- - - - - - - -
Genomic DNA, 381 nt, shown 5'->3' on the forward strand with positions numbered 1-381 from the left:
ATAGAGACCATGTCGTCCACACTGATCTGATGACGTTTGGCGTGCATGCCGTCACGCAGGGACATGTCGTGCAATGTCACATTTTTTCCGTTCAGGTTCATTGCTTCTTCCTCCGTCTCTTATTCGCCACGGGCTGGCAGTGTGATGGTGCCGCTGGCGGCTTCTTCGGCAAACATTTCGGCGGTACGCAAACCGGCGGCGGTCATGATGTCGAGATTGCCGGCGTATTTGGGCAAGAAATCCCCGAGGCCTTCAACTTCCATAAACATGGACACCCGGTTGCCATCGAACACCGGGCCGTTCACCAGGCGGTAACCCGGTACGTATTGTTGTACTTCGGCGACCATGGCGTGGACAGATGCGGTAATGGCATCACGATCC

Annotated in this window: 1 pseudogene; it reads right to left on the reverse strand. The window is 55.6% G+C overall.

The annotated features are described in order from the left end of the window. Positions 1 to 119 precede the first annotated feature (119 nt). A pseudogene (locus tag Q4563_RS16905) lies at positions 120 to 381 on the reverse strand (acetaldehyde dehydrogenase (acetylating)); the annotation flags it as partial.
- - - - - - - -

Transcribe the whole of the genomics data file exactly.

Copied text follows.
Genomic DNA, 381 nt, shown 5'->3' on the forward strand with positions numbered 1-381 from the left:
ATAGAGACCATGTCGTCCACACTGATCTGATGACGTTTGGCGTGCATGCCGTCACGCAGGGACATGTCGTGCAATGTCACATTTTTTCCGTTCAGGTTCATTGCTTCTTCCTCCGTCTCTTATTCGCCACGGGCTGGCAGTGTGATGGTGCCGCTGGCGGCTTCTTCGGCAAACATTTCGGCGGTACGCAAACCGGCGGCGGTCATGATGTCGAGATTGCCGGCGTATTTGGGCAAGAAATCCCCGAGGCCTTCAACTTCCATAAACATGGACACCCGGTTGCCATCGAACACCGGGCCGTTCACCAGGCGGTAACCCGGTACGTATTGTTGTACTTCGGCGACCATGGCGTGGACAGATGCGGTAATGGCATCACGATCC

Annotated in this window: 1 pseudogene; it reads right to left on the reverse strand. The window is 55.6% G+C overall.

The annotated features are described in order from the left end of the window. Positions 1 to 119 precede the first annotated feature (119 nt). A pseudogene (locus tag Q4563_RS16905) lies at positions 120 to 381 on the reverse strand (acetaldehyde dehydrogenase (acetylating)); the annotation flags it as partial.